Pinot Noir is the Noblest of Noble Grapes. It is huffy and tricky to grow but in the right conditions it makes wines that age gracefully. Pinot Noir is known for producing incredible wines that inspire much debate.
It is of unknown origin but is thought to have existed for around 2000 years. There are an enormous number of clones that work differently in different soils and conditions around the world which have been developed as a result of this lengthy history. It shares DNA with Pinot Blanc and Pinot Gris and the individually great grapes including Syrah, Viognier, Chardonnay and Gamay have Pinot in their parentage.
Synonyms for Pinot Noir include Pinot Nero in Italy, Spatburgunder in Germany and there are others such as Morillon and Klavner. The earliest recorded mention is of Morillon in 1283 with the name Pinot arriving in 1375. This gradually took over from the middle ages onwards as the principal name due to the high praise it gained labelled this way.
More recent history of Pinot Noir must include the film Sideways which boosted sales massively, especially Stateside. The author only introduced wine to the book and film based on tasting and enjoying it in Santa Barbara, California. Indeed there is a "Sideways Effect" which contributed to widespread planting of the variety despite geographical limitations on its ability to grow well.
The general idea is that the vine likes cool nights and hot days, conditions that can be created to an extent by aspect and slope and obviously climatic influences. Burgundy in France is the most famous region and arguably (without too much of a fight) the home of the finest examples. At any rate, they are the benchmark and due to the influence of critics many places worldwide try to replicate instead of making wines that express their own regionality.
Great example come from:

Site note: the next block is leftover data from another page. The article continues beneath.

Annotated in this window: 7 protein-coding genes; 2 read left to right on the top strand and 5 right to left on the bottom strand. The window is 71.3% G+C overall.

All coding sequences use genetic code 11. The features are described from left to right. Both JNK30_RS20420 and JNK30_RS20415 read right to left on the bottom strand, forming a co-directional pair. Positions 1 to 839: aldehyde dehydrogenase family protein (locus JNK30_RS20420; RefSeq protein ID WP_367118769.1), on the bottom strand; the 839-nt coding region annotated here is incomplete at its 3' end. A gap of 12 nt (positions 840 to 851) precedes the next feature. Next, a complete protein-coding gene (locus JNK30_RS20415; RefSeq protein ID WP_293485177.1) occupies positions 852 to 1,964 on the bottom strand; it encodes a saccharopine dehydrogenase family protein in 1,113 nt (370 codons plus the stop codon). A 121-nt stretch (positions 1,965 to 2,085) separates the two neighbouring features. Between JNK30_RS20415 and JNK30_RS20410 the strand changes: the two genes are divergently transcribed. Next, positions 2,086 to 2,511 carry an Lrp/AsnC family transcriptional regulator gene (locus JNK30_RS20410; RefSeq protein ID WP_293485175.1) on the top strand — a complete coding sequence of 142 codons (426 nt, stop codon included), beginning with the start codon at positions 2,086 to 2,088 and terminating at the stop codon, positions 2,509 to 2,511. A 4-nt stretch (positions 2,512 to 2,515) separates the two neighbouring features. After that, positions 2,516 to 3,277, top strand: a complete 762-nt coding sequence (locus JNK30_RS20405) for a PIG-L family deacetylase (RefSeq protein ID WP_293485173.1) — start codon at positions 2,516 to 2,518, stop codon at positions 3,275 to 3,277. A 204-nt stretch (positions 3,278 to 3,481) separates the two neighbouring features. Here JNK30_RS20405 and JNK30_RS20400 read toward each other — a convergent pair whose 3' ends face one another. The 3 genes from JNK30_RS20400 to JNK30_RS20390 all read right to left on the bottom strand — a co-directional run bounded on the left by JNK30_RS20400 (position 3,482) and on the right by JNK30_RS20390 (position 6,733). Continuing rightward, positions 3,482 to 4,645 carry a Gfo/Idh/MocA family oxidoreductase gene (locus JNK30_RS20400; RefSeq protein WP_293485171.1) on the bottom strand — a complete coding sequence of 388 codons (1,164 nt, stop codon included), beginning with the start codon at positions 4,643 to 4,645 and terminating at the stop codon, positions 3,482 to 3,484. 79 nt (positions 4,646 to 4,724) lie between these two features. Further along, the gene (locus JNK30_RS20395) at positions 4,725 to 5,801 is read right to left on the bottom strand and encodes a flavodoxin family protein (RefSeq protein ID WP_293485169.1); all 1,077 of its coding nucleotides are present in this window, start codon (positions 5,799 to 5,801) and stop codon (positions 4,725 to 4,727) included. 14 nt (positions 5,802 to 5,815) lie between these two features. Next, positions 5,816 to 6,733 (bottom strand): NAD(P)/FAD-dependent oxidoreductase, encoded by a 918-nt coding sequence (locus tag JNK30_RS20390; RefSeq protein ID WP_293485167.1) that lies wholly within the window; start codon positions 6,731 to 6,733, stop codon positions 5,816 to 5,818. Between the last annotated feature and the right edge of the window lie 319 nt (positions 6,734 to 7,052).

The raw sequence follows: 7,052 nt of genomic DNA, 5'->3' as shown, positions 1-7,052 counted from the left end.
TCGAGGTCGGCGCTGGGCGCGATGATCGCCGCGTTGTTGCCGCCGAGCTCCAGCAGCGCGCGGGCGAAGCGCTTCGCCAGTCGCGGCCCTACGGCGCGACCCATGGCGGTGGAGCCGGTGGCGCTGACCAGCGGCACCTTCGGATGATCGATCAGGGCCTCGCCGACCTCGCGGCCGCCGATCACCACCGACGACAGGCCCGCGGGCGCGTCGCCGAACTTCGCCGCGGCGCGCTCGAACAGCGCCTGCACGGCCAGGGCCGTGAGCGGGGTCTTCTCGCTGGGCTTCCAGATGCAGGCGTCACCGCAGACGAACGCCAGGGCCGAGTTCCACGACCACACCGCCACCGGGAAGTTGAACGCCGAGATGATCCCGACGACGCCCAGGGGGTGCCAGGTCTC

New Zealand - especially Central Otago but also Marlborough and Martinborough.
Germany - now the third largest producer after France and the USA.
USA - In California, Oregon and Washington.
Italy - Here it works best in the cooler North of the country such as Friuli.
South America - Probably more so Chile than Argentina but some delicious rose from Uruguay.
South Africa - Though often the climate is tricky.
Australia - Here it requires the cooler South. Tasmania is probably the best spot but Mornington Peninsula and Yarra Valley also do it well.
There are many potential issues in the vineyard for Pinot Noir. It is early budding so it is susceptible to Spring frosts. It is thin-skinned and can be a victim of sunburn unless the canopy of leaves protect it from the sun. In too warm a vineyard it will ripen too soon for the flavours to fully develop. As a result of its age it can be unstable and susceptible to mildew, rot, and viruses though so far not COVID (as far as we know). It accumulates sugar quickly which unless controlled would lead to too high alcohol even in cooler areas.
One fun example of the instability is that one vine can produce black, white and pink grapes simultaneously! It also does not just make beautiful red wines, there are wonderful roses and it is one of the main grapes (around 40% of total planting) in the Champagne region. Countries like Australia, New Zealand and England, amongst others also make wonderful Sparkling wines with Pinot noir.
Food Matches for Pinot Noir
White meats and Game birds. The older the wine, the more ripe the Game with the earthy flavours of both matching very well. Young Pinot Noir is a good shout for Christmas Dinner. Pork also works well but maybe not with Apple Sauce, leave that to the white wine drinkers. A light touch of smoked paprika with pork and a glass or two of Spatburgunder always sounds like a plan to me.
The gamey aromas and flavours of Pinot Noir are good to go with a variety of mushroom dishes. Kiwi versions are nice and fresh with a very simple cheese and onion stuffed field mushroom. Posh Macaroni Cheese with tangy Comte or Gruyere would be equally good fodder for these wines.
Red Meats such as Beef and Lamb are also superb but sauces are so important for food matching. Beef Wellington is an absolute winner.
Things that swim are not to be ruled out. Tuna Steaks and Mackerel, perhaps with a bit of BBQ smokiness and that same smokiness works with salmon fillets too.
Quite often foods that work with thyme pair rather well with Pinot Noir. It is a fantastic cheese board red, but no need to overthink it or slave at the stove for hours, just open a sharing pack of crisps and chat about the events of the day while enjoying a glass or two from the collection below!
Discover our Pinot Noir Collection
Discover our collection of Pinot Noir Wines and don't forget if you're looking for a particular wine, please reach out to our team who'll be happy to help. Alternatively you can always explore our Wine Discovery Guide or Wine Collections for some inspiration.